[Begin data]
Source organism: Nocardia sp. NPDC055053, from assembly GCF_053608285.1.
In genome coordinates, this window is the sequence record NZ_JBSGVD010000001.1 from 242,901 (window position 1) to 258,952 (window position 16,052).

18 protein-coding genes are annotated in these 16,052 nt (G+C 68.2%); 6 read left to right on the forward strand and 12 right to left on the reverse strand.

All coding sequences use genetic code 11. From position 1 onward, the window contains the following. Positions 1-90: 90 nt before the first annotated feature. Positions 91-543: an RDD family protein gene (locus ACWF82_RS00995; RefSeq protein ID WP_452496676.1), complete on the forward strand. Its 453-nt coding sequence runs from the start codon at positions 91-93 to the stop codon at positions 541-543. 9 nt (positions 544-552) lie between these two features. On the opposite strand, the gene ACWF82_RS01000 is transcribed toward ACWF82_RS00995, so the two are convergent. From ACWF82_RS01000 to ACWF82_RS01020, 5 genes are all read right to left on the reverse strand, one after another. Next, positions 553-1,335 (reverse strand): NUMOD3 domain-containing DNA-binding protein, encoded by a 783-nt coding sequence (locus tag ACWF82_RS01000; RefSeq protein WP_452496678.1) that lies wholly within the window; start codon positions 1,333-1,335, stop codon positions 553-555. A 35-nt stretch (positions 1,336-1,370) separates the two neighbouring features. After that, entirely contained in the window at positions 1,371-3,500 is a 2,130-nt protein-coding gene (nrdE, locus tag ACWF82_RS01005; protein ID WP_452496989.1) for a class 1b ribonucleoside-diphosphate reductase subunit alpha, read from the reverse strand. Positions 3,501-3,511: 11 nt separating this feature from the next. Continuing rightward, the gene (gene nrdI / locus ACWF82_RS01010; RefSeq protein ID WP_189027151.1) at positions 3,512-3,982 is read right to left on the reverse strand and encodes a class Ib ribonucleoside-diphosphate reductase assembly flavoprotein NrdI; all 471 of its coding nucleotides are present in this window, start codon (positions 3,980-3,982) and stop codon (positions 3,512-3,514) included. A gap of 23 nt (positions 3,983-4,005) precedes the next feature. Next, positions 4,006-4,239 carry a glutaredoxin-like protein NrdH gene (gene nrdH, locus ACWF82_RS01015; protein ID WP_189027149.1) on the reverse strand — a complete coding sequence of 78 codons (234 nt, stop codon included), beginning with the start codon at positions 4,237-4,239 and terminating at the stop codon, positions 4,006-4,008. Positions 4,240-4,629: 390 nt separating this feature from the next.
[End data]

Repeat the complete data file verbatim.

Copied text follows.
Source organism: Nocardia sp. NPDC055053, from assembly GCF_053608285.1.
In genome coordinates, this window is the sequence record NZ_JBSGVD010000001.1 from 242,901 (window position 1) to 258,952 (window position 16,052).

18 protein-coding genes are annotated in these 16,052 nt (G+C 68.2%); 6 read left to right on the forward strand and 12 right to left on the reverse strand.

All coding sequences use genetic code 11. From position 1 onward, the window contains the following. Positions 1-90: 90 nt before the first annotated feature. Positions 91-543: an RDD family protein gene (locus ACWF82_RS00995; RefSeq protein ID WP_452496676.1), complete on the forward strand. Its 453-nt coding sequence runs from the start codon at positions 91-93 to the stop codon at positions 541-543. 9 nt (positions 544-552) lie between these two features. On the opposite strand, the gene ACWF82_RS01000 is transcribed toward ACWF82_RS00995, so the two are convergent. From ACWF82_RS01000 to ACWF82_RS01020, 5 genes are all read right to left on the reverse strand, one after another. Next, positions 553-1,335 (reverse strand): NUMOD3 domain-containing DNA-binding protein, encoded by a 783-nt coding sequence (locus tag ACWF82_RS01000; RefSeq protein WP_452496678.1) that lies wholly within the window; start codon positions 1,333-1,335, stop codon positions 553-555. A 35-nt stretch (positions 1,336-1,370) separates the two neighbouring features. After that, entirely contained in the window at positions 1,371-3,500 is a 2,130-nt protein-coding gene (nrdE, locus tag ACWF82_RS01005; protein ID WP_452496989.1) for a class 1b ribonucleoside-diphosphate reductase subunit alpha, read from the reverse strand. Positions 3,501-3,511: 11 nt separating this feature from the next. Continuing rightward, the gene (gene nrdI / locus ACWF82_RS01010; RefSeq protein ID WP_189027151.1) at positions 3,512-3,982 is read right to left on the reverse strand and encodes a class Ib ribonucleoside-diphosphate reductase assembly flavoprotein NrdI; all 471 of its coding nucleotides are present in this window, start codon (positions 3,980-3,982) and stop codon (positions 3,512-3,514) included. A gap of 23 nt (positions 3,983-4,005) precedes the next feature. Next, positions 4,006-4,239 carry a glutaredoxin-like protein NrdH gene (gene nrdH, locus ACWF82_RS01015; protein ID WP_189027149.1) on the reverse strand — a complete coding sequence of 78 codons (234 nt, stop codon included), beginning with the start codon at positions 4,237-4,239 and terminating at the stop codon, positions 4,006-4,008. Positions 4,240-4,629: 390 nt separating this feature from the next.